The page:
The Transport Select Committee has launched an inquiry into pavement parking.
The committee said that as pavement parking is a devolved issue, the focus of the inquiry is England only.
The Scottish Government's Transport (Scotland) Bill will introduce a national ban on pavement and double parking.
The committee said that parking on pavements creates real problems and that for those with visual difficulties, who use mobility aids, or need to navigate footpaths with children, ‘unpredictable hazards such as cars represent a potential danger’.
It added that councils also face costs to repair damage to surfaces that are not designed to take the weight of motor vehicles.
Committee chair Lilian Greenwood said: ‘This is an area where some people’s actions cause real difficulties for others. Parking on pavements risks the safety of all groups of people from the littlest to the oldest, with differing needs.
‘While we’re also inquiring into Active Travel we need to make sure it’s safe to take to the streets. We want to hear from the public about the difficulties this presents and the solutions on offer.’
RAC head of roads policy Nicholas Lyes backed the inquiry but said that the case for an outright ban is not clear cut and that the inquiry should look carefully at how to strike the right balance.
He said: ‘There are instances, particularly on Britain’s many narrow residential streets, where drivers believe they are doing the right thing by putting a wheel or two on the kerb so as not to impede road access for other vehicles and emergency services, while also making sure they leave enough space for people to use the pavement, especially wheelchair users and those with buggies.’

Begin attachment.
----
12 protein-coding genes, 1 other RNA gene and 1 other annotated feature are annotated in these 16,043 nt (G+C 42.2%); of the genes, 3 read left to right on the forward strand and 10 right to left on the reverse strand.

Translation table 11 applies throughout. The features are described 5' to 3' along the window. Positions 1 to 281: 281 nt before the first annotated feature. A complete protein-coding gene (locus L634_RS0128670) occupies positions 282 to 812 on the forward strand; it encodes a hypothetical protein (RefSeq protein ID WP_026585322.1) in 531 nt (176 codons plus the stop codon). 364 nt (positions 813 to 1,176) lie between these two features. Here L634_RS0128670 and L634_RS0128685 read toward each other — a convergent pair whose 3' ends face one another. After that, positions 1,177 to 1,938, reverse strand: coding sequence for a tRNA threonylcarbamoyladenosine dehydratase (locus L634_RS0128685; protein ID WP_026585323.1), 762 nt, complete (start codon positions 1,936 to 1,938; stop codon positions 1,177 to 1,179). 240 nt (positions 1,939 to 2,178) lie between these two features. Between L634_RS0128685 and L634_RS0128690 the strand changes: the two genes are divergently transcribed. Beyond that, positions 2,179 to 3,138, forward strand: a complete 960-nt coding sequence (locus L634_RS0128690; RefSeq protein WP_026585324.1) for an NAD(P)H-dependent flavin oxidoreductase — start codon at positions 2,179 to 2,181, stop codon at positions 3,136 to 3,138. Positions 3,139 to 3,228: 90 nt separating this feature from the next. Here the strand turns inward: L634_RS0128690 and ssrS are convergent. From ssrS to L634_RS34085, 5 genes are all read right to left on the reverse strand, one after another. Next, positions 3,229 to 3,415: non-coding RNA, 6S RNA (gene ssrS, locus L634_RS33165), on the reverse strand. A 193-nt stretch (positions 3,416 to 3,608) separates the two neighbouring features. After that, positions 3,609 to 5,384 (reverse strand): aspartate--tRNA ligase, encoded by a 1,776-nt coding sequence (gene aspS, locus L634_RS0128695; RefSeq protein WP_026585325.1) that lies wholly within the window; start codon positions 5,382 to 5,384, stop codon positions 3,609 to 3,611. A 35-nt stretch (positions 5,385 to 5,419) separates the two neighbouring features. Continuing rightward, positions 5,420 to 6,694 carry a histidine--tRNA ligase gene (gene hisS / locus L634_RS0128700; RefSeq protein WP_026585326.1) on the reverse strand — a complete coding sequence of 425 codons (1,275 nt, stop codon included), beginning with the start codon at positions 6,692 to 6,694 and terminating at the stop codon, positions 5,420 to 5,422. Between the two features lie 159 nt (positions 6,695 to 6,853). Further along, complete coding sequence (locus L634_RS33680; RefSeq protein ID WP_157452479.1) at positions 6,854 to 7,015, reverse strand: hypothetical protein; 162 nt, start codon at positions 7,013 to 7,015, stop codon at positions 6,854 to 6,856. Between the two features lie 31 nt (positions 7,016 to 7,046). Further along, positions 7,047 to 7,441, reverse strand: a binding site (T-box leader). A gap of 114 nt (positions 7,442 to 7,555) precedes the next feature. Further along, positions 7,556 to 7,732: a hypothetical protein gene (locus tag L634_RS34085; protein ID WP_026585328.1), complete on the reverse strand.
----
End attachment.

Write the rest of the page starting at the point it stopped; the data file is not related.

The committee pointed out that a mix of criminal and civil sanctions are available to police and local councils to enforce restrictions on pavement parking on private or commercial drivers. Parking on footways or pavements was banned in London in 1974, and it is prohibited for large goods vehicles across England.
But it added that a lack of progress in tackling the issue has led many groups to campaign on the issue but the Government has not taken any action on this issue in recent years.
The Committee is calling for written evidence on:
- the impact of pavement parking
- the enforcement of pavement parking offences
- enforcement and, if necessary, reform of traffic regulation orders need to deal with pavement parking
The closing date to submit written evidence is 14 May.